Thursday, December 16, 2010

Thankful on December 16, 2010

I have a mixed history with dogs. There have been a couple of precious, loved ones in my life, but far more mean and scary ones. I have incredible fear of canines. When I encounter one I don't know, my heart races, I break out in a sweat, and my eyes start to water. I have to fight the flight instinct.

It began when I was a small child...I had the most wonderful grandpa, who had the scariest dog!! Prince loved my grandpa and was wildly possessive. My grandpa always warned me to not reach out to Prince, or look him in the eye, so I was careful to keep my distance. I remember vividly an incident when my grandpa left the room, Prince inched toward me, and growled. That picture in my memory still makes me cringe! He had these terrifying freckles...that multiplied when he bared his teeth. My grandpa walked in to save me, just in the nick of time.

I remember another dog, a collie, who violently barked and attacked the fence each day as I walked to and from the bus stop. I was a teeny little five year old and I would carefully cross the street, so I could walk as far away as possible from that dog. I will never forget the absolute terror I felt one day, as I began to walk past that house and realized the gate was open. The dog started in on it's usual barking, then came through that gate and toward me across the street at lightning speed. I didn't even have time to run. It had that same nasty snarl as Prince, jumped up on me and knocked me down. A woman, the dog's owner, came rushing out with gigantic juice-can rollers in her hair and a cigarette hanging from her lips, and pulled the dog off of me. She picked me up, brushed me off, and with a snarl herself said, "Don't you dare tell your parents about this!" I ran off as fast as I could. Of course, my little kindergarten brain worked out a wonderful solution...I would use the NEXT stop, three blocks from my house, and I DEFINITELY would not tell my parents. It was less than a week, however, that I missed the bus. I was still so afraid of that dog and that horrible woman and didn't want to explain the truth to my parents, but they were able to get it out of me.

When Corbin and I were dating, we arrived at his parent's home late one night, after everyone had already gone to bed. Corbin had forgotten his key, so we went around to the back door to see if it was unlocked. Nope. Corbin told me to wait there, he would get the hidden key, open the front door, then let me in the back door. As soon as he left me, I saw a big black figure charging at me. I realized it was their family black lab, Coalie, just as she was jumping up onto my shoulders, growling and gnashing at my face. Corbin opened the door just as her teeth made contact with my cheek. Needless to say, I made Corbin take me home, and I stayed far, far away from that mean old dog for the rest of her life.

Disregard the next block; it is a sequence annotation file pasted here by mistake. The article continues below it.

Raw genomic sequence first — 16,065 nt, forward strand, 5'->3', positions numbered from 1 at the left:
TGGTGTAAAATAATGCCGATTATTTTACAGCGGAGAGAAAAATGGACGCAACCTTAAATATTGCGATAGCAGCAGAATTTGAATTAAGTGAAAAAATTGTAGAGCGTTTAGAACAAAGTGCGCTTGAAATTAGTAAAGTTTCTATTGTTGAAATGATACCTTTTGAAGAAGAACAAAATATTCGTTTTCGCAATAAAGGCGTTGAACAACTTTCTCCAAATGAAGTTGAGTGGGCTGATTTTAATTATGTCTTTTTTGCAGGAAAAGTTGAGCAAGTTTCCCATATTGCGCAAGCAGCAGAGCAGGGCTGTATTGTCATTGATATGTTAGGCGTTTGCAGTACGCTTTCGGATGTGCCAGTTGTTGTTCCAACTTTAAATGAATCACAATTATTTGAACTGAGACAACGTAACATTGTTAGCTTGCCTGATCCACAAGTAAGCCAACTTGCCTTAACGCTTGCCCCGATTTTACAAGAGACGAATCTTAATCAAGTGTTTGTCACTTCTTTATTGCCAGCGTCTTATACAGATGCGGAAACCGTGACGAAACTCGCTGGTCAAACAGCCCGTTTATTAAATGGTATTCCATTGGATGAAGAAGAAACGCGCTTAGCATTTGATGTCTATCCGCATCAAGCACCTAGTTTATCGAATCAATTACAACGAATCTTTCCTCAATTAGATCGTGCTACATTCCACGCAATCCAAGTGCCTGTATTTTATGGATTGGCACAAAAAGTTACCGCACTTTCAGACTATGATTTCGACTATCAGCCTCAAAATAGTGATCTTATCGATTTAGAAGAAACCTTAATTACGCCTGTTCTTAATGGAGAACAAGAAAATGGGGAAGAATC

I had another dog incident that was so horrifying, I really do not speak of it. It involves a monster, truly, eating her own brand-new puppies, then trying to eat me. It happened when I was very sick and, at the suggestion of a church leader, trying to reach outside of myself to serve someone else. The incident set me far, far back in my healing and is an image that is cemented in my brain. I had nightmares for years.

So, you can only imagine my reaction five years ago when Corbin decided that he really wanted to get a dog. He knew all of these things about me and promised to be very selective. With that promise, and the excitement of our children, I mustered up courage and agreed. I was not part of the process. Corbin had a good friend from church, who was moving and needed to find a home for their dog. She was a great breed, a German Shorthair Pointer, three years old. The friend had rescued her from terrible circumstances at a puppy mill, and she had spent the past couple of years in their home with three little girls pulling on her ears. I did not go with my family to pick her up. But when they arrived home, something tugged a little at my heart. She was such a pretty dog, and a little bit shy because she didn't know us yet. Corbin let me choose a name for her...Stella. It seemed a perfect fit. For the next several months, Corbin kept her on a "short leash," she never left his side. He taught her, and loved her, and she quickly turned into a very well behaved little creature. All the while, my heart softened and I came to love her dearly.

Stella has these ears...oh, I love her ears! They are softer than velvet, and they move to express how she is feeling. When she REALLY wants something, she gives us her cute ears, which say, "Oh, please. Look how cute I am with my floppy ears. I know you can't say no to me! I'm too adorable! And I loooovvvveeee you!"

Stella has big, gorgeous brown eyes. When I'm sad, she puts her chin on my knee and looks at me with those precious eyes, "Stella loves you so much, please don't cry or Stella will cry!"

Stella loves EVERYONE. We often joke that if someone broke into our house, she would greet them at the front door, stubby little tail wagging the whole back half of her body and say, "Hi! I'm Stella and I love you! Let me show you where they keep the food. Will you share?!"

Stella thinks that she is a small dog, and loves to sit in my lap. She loves us all so much, and has brought so much joy into our lives. I look forward to getting home each day, opening the door, and being adored. It feels really good!

I still panic around dogs. But Stella has helped me to be able to take a deep breath and try to love them all. For that I am so thankful. But for the love she gives me and chunk of my heart that she occupies, I am crazy-thankful!

1 comment:

  1. This made me cry momma. Haha, I love stella so flipping much. And I miss her, and you. And I get to see you on Saturday!!! :)